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Remembering Large Numbers

  1. May 22, 2010 #1


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    I was just thinking why is it hard to remember a 15 digit number for example?
    (some people might not have trouble, but I think the majority would find 15 digits difficult without seeing it more than once).

    But I think it's because we assign an entire word to a number. For instance, remembering a 15 digit number is about as difficult as remembering 15 words in order.

    But, it is far easier to remember a single 15 letter word, or three 5 letter words..

    Instead of remembering:
    if you could learn a letter substitution system for numbers you could instead read it as three words:
    "witas nufar tonar" using 0=o 1=w 2=t 3=r 4=f 5=n 6=s 7=i 8=u 9=a
    I just picked a few random letters to give an example.

    It seems incredibly more efficient then trying to read it as:
    "one seven two nine six five eight four nine three two zero five nine three"

    Given a few looks I'm sure I could remember the 15 digits.. but in a single reading I would certainly mess up if I tried to reconstruct the number.
    But in a single reading I can easily remember those 3 words, which can then be reconstructed into the 15 digit number.

    I think we are just crippling ourselves by leaving individual digits as words. Math is a language, numbers should flow more easily than that, and maybe that's what scares people about numbers...
    Imagine if we read "85746" as we would any other word in a book, maybe more students wouldn't be afraid of math as much.

    I'm trying to think of letters that would work well with this just to see where it goes.

    Can anyone think of a better system? (does one already exist)?

    I'm not only interested in assigning them letters, this thread is also open to any and all number memory techniques.

    *Not long term memorization, but techniques that might help you remember (on a short term) a long number after hearing it only once.*
    Last edited: May 22, 2010
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  3. May 22, 2010 #2


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    Comments on your proposed scheme

    You are making a mistake often made by people unfamiliar with quantifying information. The phrase "witas nufar tonar" is simply not enough to help you remember that 15-digit number -- you also need to remember the essentially random sequence of letters "owtrfnsiua", otherwise you cannot convert back from letters to numbers.

    And furthermore, each of the words "witas" "nufar", "tonar" are meaningless, as is the phrase you built from them. It's harder to remember three gibberish words than it is to remember three meaningful words, and it's harder to remember a meaningless phrase than it is to remember a meaningful phrase.

    Relevance to math

    It is rare in mathematics that the basic piece of relevant information is the digit. e.g. when manipulating things algebraically, a "word" of information would be something more like an entire number, or possibly even a larger arithmetic expression. If I'm doing abstract algebra, my "words" might consist of entire equations -- or possibly even large sets of equations.
  4. May 22, 2010 #3


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    I just see it as a potentially interesting trick, and would not have any relevance to actual calculations.

    However, I strongly disagree about the "mistake". I was actually going to put something in there about that, but I left it out.
    The 10 letter key would always be used and is not particular to any one number.
    It's not like a secret code where the key has to be included in the message... It is something that is known and memorized.

    Using your own logic I can come right back and say that you are having to remember:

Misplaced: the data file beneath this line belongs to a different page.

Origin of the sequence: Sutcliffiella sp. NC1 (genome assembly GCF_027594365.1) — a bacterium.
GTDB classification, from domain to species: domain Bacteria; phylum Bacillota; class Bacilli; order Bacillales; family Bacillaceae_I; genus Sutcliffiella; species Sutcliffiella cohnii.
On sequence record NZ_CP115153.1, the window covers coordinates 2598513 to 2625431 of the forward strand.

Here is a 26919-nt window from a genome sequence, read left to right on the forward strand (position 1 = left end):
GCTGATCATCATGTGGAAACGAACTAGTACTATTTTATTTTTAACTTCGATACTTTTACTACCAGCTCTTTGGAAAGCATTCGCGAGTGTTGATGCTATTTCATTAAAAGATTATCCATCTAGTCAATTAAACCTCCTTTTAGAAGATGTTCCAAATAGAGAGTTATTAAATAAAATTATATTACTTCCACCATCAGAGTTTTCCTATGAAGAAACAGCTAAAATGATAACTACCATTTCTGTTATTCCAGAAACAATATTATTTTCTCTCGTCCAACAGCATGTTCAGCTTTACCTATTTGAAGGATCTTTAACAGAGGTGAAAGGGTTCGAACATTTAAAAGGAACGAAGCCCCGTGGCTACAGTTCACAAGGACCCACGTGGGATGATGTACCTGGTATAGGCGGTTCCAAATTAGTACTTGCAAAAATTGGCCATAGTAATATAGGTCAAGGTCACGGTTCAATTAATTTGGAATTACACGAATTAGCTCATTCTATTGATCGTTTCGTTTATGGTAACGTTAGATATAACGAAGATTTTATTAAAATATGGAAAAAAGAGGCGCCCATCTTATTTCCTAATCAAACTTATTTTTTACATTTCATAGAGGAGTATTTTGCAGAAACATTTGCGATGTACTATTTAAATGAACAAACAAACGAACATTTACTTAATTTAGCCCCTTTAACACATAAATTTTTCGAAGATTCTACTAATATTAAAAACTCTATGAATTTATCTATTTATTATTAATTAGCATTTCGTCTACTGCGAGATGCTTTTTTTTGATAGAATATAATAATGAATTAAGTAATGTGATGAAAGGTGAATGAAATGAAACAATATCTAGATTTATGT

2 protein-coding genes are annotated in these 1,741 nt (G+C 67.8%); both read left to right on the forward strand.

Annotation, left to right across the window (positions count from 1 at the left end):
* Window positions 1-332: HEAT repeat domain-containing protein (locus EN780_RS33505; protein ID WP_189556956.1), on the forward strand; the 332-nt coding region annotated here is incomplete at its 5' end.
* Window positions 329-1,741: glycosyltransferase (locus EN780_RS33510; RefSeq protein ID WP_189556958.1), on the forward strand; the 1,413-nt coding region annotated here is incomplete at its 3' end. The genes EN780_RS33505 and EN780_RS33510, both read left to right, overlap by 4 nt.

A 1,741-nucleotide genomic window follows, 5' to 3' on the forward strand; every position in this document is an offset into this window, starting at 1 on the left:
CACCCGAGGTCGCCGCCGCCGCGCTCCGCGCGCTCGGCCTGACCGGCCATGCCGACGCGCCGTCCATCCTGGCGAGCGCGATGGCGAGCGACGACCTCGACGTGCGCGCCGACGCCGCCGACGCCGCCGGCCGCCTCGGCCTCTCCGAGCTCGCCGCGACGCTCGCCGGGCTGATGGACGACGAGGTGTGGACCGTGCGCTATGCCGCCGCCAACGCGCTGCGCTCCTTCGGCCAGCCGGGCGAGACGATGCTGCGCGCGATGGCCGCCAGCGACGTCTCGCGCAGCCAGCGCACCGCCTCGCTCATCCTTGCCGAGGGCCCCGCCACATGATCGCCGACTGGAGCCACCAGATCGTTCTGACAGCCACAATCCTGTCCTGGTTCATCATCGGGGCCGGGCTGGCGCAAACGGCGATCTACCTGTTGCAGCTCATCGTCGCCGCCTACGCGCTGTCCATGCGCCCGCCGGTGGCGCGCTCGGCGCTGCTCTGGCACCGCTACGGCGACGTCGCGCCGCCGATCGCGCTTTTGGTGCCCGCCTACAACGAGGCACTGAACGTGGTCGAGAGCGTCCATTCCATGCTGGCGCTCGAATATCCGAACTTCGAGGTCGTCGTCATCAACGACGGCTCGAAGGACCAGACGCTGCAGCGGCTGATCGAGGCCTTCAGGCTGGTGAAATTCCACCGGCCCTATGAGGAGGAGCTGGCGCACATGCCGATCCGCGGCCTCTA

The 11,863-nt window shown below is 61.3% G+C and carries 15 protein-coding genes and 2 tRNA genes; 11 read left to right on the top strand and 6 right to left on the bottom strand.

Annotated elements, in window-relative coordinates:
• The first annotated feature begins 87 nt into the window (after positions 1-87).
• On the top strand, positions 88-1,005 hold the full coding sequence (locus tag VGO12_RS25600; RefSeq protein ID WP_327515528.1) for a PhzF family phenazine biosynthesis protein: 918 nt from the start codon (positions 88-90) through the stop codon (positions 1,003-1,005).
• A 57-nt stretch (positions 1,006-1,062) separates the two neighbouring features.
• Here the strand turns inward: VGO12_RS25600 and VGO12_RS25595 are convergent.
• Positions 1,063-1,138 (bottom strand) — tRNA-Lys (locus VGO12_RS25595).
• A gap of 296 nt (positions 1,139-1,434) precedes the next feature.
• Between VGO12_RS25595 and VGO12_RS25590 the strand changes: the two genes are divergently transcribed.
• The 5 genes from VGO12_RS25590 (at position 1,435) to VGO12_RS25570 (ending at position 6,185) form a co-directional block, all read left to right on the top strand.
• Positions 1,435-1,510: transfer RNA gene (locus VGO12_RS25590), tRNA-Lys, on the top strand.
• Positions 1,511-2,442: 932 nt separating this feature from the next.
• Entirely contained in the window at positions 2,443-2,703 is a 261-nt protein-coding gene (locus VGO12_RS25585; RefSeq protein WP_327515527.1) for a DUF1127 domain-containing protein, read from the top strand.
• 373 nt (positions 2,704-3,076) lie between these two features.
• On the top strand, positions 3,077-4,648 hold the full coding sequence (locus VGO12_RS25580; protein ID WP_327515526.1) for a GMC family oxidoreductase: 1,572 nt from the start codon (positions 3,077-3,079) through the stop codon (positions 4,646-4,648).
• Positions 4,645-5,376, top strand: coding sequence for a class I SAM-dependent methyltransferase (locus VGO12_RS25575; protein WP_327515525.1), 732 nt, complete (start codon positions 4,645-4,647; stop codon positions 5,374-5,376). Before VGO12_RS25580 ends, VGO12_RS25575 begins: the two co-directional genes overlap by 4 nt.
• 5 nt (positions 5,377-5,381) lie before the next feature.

1="one" 2="two" 3="three" 4="four" etc...
    in addition to the number..
    But that isn't the case. Once these are learned they are always used and that is the same as what I am discussing. Only instead of an entire word they are letters that can be strung together.
    It is easier to say "Hello" then it is to say "H" "e" "l" "l" "o".

    Yes it is harder to remember 3 gibberish words than 3 meaningful words of course..
    But did you try to remember the 15 digit number?

    1) Read the number 1 time! and then close your eyes and try to say it.
    2) Read the 3 gibberish words 1 time! and close your eyes and try to say them..
    which one is easier?

    Of course it would be hard to translate each time.. I know that.. But how hard is it for you to translate the number 12345 into "one two three four five"?
    It comes naturally doesn't it?
    With practice so will the letter system and you will simply read a 15 digit number like it is nothing and it would be far easier to recall it back.

    Furthermore.. Try to remember the number 381732 WITHOUT saying the words. Difficult? The words are tied to the numbers. I am simply asking what if instead of being raised since birth to treat numbers as individual words, if we could READ them like sentences in a book. We would be much more fluent in numbers IMO.
    Last edited: May 22, 2010
  5. May 22, 2010 #4


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    Using the particular mapping you mentioned earlier, do keep in mind that the typical five-letter words you'd have to read with this scheme are things like
    rsnww, wafaa, inoio, nssnn, aoifs, utift, astan, fawfo, oottu, siwtn.​

    I can't think of any issue of numeracy (number "fluency") that requires one to be able to remember (or even notice) more than a couple digits of any particular number.
    Last edited: May 22, 2010
  6. May 22, 2010 #5
    I noticed that problem when a girl asked my number :rofl:.

    My thoughts:
    Use known physics constants and concepts. Develop a problem with easy parameters to remember that can yield the desired number (truncated to integer).
  7. May 22, 2010 #6


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    On a side note -- I have three combination locks I sometimes have to deal with at work. I have a much easier time remembering the numbers than I do the mnemonic for them. :smile:
  8. May 22, 2010 #7
    Well I thought about it a bit and I guess if I had to memorize this number for some reason I would just end up trying to memorize it as if it was 2 phone numbers with an area code of 1.

    So like 1-729-6584 + 932-0593 I tryed for a bit to find a simple way to memorize it but I couldn't come up with any patterns to match that number to. I already have a nifty system for memorizing phone numbers if they are important to me so if I really cared about these numbers I would just use that system remember the area code :)